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public class ThreadDemo
{


synchronized void a()
{
actBusy();
}

static synchronized void b()
{
actBusy();
}

static void actBusy()
{
try
{
System.out.println(Thread.currentThread().getName());
Thread.sleep(1000);

}
catch(Exception e)
{
}
}

public static void main(String[] args)

{
final ThreadDemo x = new ThreadDemo();
final ThreadDemo y = new ThreadDemo();
Runnable runnable = new Runnable()
{
public void run()
{
int option =(int) (Math.random()*4);
switch(option)
{
case 0: x.a();break;
case 1: x.b(); break;
case 2: y.a(); break;
case 3: y.b();break;
}
}
};


Thread t1 =new Thread(runnable,"One");
Thread t2 =new Thread(runnable,"Two");
t1.start();
t2.start();
}
}

The answer here is One
Two.

Can someone please explain me how this program works.I am getting confused with the static synchronized, non-static synchronized methods.
 
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please quote the source of the question...
 
Abhi vijay
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K B book
 
Ankit Garg
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I think the order of One and Two are indeterminable here. Since method a and b synchronize on different objects (a on instance of ThreadDemo and b on ThreadDemo.class) so if any of them are invoked, they will not block each other. As far as I remember, the question was about which method cannot be invoked by both the methods concurrently. And the answer was something like

x.b() and x.b()
x.b() and y.b()
x.a() and x.a()

am I correct???
 
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The possible scenarios are:

case 0: x.a();break;
case 1: x.b(); break;
case 2: y.a(); break;
case 3: y.b();break;

Thread t1.run().option = 0 ==> x.a();
Thread t2.run().option = 0 ==> x.a();


The above would print "One Two or Two One" with one of the thread's blocking to acquire an instance level lock from the other. The same applies if the option were 2 in each thread.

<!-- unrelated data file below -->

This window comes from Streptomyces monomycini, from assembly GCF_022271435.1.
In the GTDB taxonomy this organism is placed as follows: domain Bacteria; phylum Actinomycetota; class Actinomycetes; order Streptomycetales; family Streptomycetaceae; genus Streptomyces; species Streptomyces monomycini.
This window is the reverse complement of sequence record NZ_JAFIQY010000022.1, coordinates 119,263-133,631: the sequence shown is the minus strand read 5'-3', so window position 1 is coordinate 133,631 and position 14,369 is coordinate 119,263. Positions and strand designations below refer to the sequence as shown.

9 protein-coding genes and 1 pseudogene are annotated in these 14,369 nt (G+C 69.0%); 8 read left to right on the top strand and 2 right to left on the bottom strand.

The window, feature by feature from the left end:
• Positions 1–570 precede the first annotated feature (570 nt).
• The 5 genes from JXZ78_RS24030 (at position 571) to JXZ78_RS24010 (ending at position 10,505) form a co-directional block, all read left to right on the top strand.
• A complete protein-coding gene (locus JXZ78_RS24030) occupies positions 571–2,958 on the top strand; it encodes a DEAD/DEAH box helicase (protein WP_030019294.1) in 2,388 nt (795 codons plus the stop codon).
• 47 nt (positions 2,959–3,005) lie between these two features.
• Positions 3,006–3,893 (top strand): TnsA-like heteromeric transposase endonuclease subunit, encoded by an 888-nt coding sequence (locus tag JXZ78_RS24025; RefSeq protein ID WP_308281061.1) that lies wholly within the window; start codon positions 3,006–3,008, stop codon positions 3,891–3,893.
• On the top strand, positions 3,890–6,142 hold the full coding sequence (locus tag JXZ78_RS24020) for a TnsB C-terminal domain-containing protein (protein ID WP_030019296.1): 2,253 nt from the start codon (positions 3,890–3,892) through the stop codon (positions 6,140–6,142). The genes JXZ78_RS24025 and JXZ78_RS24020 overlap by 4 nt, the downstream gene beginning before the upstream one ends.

Thread t1.run().option = 1 ==> x.b();
Thread t2.run().option = 1 ==> x.b();


The above would print "One Two or Two One" with one of the thread's blocking to acquire an class level lock from the other. The same applies if the option were 3 in each thread.

Thread t1.run().option = 1 ==> x.b();
Thread t2.run().option = 3 ==> y.b();


The above would print "One Two or Two One" with one of the thread's blocking to acquire an class level lock from the other. The same applies if the option were 3 in each thread.

For all other combinations, the output will be "One Two or Two One" and the threads would not block to acquire a lock from the other because both the threads would be holding different locks viz. class specific or instance specific lock. So x.a() and y.a() called from two different threads would not block as they are blocking on two different instance specific locks.

The order of output is not predictable as it is not guaranteed as to which thread will be first made a thread of execution by the scheduler.

Hope this helps.
 
Abhi vijay
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Thanks a lot HarvindEr and Ankit.
 
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